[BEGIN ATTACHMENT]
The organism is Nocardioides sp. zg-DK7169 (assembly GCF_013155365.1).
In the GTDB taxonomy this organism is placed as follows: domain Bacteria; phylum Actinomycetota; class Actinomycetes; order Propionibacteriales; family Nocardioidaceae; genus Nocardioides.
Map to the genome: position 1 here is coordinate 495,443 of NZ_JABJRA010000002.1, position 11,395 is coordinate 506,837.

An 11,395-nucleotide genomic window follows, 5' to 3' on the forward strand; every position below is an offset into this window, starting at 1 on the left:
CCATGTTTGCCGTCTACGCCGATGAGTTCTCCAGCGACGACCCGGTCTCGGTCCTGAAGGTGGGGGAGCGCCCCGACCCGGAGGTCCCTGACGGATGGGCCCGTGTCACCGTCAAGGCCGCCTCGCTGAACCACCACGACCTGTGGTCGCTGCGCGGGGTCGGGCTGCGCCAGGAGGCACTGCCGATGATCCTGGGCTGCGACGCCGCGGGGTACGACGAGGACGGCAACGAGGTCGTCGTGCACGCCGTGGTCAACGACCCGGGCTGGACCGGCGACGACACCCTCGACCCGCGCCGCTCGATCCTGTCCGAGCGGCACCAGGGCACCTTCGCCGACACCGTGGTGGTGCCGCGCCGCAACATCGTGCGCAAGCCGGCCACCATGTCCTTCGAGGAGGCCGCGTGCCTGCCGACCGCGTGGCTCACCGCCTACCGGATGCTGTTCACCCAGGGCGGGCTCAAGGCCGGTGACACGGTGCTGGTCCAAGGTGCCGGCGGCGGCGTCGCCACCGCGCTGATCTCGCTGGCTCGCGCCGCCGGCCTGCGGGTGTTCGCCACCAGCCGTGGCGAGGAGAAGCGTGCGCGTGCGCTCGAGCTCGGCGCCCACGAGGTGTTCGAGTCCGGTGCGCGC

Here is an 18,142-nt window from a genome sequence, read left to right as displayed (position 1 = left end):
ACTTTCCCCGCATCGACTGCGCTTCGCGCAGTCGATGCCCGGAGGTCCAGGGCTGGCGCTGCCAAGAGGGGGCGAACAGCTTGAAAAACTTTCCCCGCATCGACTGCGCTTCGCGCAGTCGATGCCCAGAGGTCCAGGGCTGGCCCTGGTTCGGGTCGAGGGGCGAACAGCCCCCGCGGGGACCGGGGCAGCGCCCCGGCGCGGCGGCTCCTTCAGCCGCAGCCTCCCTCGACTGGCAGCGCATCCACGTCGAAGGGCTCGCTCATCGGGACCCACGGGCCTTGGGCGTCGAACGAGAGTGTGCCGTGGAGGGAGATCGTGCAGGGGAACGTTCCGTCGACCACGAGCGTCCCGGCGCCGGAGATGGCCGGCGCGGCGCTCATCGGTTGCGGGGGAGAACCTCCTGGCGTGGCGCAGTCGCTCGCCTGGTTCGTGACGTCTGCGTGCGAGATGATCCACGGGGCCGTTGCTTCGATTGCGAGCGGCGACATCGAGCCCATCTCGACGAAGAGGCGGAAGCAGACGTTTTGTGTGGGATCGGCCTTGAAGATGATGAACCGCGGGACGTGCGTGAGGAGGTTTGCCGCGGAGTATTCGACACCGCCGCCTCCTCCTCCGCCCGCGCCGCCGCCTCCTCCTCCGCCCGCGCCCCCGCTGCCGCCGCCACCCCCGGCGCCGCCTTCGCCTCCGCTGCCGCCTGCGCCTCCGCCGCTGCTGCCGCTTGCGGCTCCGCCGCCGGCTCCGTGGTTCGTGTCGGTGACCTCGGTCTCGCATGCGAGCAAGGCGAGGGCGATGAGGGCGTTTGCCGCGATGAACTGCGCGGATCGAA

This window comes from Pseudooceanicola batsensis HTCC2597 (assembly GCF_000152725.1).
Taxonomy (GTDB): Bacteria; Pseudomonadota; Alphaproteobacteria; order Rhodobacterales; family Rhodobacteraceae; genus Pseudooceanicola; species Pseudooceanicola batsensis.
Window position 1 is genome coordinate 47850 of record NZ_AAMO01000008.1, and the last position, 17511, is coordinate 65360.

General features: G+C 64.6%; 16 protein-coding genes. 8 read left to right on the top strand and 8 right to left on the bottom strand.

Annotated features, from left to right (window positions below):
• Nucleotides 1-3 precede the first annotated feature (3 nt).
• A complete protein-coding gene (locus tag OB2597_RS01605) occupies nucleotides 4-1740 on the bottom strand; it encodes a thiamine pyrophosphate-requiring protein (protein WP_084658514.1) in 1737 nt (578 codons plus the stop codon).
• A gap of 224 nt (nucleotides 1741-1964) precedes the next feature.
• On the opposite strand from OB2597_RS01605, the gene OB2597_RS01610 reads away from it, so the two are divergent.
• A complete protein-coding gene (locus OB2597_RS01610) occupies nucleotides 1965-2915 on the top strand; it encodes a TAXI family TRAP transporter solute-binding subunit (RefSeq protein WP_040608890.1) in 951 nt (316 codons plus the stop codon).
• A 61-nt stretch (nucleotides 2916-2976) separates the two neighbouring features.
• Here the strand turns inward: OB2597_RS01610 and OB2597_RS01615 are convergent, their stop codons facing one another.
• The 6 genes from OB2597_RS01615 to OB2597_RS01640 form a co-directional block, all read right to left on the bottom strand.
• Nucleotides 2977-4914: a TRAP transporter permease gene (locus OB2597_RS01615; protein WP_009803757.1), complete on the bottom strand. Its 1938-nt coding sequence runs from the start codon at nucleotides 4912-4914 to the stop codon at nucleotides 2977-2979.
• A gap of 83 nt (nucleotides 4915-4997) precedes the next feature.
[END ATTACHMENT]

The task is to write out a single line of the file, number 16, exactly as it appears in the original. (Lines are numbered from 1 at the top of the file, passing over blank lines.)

• On the opposite strand from OB2597_RS01605, the gene OB2597_RS01610 reads away from it, so the two are divergent.